The controversy over the assistance provided by the Obama administration in the film "Zero Dark Thirty" refers to the long history of ties between the Pentagon and Hollywood. Republicans accuse today the U.S. Department of Defense have delivered state secrets to the film's director, Kathryn Bigelow.
To promote the main achievement of President Barack Obama in the fight against Al Qaeda, the Defense Department has been accused by Republicans of having opened its doors to Kathryn Bigelow for her film about the hunt for Osama bin Laden . In short, they used Hollywood as a means of propaganda.
But except for a 45-minute meeting between the director, the writer and the head of special operations at the Pentagon, Michael Vickers, for an "overview", the film has not benefited from the collaboration of Defence, responsible Phil Strub. This is the boss of the cell Pentagon responsible for liaising with the film industry.
When a producer wants to reduce costs and bring some authenticity to a film featuring the military, he appealed to the Pentagon. "What we ask is to send us the script and what he expects from us," explains Mr. Strub.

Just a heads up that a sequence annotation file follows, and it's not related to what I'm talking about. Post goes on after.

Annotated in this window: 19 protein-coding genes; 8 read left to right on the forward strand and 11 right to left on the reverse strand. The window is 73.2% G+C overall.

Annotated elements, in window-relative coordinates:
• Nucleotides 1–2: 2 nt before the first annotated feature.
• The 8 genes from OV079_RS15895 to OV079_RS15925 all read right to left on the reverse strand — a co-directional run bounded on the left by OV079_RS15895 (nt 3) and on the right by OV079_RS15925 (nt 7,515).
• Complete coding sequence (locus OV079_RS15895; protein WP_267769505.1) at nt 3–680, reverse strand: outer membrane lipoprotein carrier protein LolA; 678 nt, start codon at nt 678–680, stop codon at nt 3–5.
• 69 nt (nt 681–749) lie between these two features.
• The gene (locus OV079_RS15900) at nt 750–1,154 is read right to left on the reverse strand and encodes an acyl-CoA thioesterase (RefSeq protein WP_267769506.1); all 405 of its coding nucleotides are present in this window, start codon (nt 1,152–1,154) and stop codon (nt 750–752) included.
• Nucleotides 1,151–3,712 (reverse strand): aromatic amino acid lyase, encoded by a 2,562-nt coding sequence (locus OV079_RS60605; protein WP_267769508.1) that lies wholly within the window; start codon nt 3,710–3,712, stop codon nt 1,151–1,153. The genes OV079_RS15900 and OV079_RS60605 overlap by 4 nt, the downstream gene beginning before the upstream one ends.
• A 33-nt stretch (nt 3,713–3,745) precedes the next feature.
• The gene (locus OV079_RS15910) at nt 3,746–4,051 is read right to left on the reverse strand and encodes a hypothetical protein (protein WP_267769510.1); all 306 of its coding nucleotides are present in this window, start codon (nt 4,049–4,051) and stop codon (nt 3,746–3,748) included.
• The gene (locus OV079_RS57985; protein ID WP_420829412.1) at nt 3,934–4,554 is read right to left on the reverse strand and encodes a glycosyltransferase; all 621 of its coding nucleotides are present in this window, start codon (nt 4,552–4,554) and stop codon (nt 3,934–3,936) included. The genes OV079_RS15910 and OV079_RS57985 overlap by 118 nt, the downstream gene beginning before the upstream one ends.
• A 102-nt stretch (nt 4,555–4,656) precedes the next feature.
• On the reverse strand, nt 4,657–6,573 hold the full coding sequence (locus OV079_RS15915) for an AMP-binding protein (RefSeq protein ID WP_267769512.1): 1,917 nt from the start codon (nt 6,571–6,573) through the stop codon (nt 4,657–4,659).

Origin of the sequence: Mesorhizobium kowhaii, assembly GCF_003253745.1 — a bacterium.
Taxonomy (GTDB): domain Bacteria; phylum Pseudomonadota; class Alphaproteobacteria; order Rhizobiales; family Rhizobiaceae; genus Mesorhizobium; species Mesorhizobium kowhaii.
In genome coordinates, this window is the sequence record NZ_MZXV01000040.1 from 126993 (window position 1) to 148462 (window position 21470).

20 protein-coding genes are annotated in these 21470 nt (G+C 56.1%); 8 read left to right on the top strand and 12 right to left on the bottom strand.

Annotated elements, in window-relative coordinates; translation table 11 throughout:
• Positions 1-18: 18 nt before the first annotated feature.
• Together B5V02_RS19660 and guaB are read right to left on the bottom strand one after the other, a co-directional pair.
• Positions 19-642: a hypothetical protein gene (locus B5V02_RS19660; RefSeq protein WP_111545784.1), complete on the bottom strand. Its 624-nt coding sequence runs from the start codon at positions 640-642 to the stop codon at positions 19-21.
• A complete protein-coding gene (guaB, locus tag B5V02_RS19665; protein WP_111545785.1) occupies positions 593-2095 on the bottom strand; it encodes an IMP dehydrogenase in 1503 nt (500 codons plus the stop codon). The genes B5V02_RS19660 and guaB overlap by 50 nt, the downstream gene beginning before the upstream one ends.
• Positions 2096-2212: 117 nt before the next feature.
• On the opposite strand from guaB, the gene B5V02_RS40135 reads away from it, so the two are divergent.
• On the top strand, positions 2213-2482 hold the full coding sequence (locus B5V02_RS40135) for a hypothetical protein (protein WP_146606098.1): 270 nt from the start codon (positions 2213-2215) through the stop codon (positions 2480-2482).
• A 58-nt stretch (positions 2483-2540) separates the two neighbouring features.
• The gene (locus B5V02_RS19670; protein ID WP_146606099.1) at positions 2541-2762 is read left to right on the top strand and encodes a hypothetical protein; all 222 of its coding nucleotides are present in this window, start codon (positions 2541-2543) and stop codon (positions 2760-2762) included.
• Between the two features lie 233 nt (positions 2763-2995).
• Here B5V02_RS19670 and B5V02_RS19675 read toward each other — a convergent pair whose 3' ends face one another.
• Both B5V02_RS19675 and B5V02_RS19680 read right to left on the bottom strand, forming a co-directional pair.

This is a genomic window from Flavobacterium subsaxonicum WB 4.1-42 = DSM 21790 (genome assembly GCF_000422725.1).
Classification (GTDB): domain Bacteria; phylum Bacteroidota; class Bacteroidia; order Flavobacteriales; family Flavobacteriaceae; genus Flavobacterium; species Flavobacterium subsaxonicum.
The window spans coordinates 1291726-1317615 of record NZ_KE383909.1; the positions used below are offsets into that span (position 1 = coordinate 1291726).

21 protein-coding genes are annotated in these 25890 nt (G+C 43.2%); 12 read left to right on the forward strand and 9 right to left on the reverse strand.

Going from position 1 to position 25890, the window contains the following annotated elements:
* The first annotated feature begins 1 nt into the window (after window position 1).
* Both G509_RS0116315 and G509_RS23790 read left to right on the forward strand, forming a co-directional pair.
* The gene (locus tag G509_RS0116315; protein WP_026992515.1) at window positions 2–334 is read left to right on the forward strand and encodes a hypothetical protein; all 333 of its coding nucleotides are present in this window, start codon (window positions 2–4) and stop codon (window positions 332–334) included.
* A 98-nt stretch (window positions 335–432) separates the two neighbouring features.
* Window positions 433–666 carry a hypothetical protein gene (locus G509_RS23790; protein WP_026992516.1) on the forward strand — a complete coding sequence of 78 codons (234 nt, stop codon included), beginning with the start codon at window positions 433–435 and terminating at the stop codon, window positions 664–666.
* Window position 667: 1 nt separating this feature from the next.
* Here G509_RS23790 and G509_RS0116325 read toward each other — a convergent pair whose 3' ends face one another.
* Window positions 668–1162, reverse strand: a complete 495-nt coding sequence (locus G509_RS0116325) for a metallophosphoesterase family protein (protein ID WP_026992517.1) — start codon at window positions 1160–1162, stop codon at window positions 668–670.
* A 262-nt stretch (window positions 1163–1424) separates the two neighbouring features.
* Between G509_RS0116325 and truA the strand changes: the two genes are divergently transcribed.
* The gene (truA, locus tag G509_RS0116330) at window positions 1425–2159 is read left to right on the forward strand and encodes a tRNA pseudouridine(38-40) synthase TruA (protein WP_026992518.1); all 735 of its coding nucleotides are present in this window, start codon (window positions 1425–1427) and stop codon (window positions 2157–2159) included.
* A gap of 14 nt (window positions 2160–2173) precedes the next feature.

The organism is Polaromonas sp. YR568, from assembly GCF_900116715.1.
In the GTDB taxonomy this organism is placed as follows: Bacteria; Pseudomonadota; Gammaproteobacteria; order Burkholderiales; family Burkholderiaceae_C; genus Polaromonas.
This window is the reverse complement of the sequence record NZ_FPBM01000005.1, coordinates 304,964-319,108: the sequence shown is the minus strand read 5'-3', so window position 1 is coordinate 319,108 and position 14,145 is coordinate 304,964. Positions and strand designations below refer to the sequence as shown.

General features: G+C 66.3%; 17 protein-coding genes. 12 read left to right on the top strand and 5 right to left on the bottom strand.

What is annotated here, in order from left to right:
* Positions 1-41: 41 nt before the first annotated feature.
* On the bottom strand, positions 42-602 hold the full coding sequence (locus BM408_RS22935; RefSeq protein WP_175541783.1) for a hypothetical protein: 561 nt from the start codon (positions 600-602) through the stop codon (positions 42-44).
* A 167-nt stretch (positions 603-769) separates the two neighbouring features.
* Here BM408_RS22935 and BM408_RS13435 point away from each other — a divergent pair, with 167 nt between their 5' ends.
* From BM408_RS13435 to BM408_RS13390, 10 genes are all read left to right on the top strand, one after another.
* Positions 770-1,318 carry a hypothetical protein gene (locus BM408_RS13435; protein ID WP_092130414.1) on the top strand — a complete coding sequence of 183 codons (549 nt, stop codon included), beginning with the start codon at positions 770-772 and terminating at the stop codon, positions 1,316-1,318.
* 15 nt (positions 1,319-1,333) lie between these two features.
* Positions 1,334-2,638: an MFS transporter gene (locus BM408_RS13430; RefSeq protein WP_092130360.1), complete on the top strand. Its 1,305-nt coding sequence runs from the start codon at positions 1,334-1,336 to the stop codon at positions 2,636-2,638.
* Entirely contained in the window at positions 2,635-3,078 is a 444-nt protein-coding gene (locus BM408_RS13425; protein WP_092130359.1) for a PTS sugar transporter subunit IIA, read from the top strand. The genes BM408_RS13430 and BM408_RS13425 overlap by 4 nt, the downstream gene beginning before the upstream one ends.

Censorship or influence
Most often, it is a technical support to bring realism to a character in uniform or military action but also granting access to military installations or to provide tanks, aircraft or ships that appear in the film. Most importantly, the Pentagon requires control over the script.
This right of feeds accusations of censorship, or at least undue influence on production, including the author David Robb in his book "Operation Hollywood".
"They make us prostitutes because they want us to adopt their point of view. Most movies are the army recruiting posters," quips in this book director Oliver Stone in which the Pentagon has refused his assistance "Platoon" and "Born on July-4" on the war in Vietnam.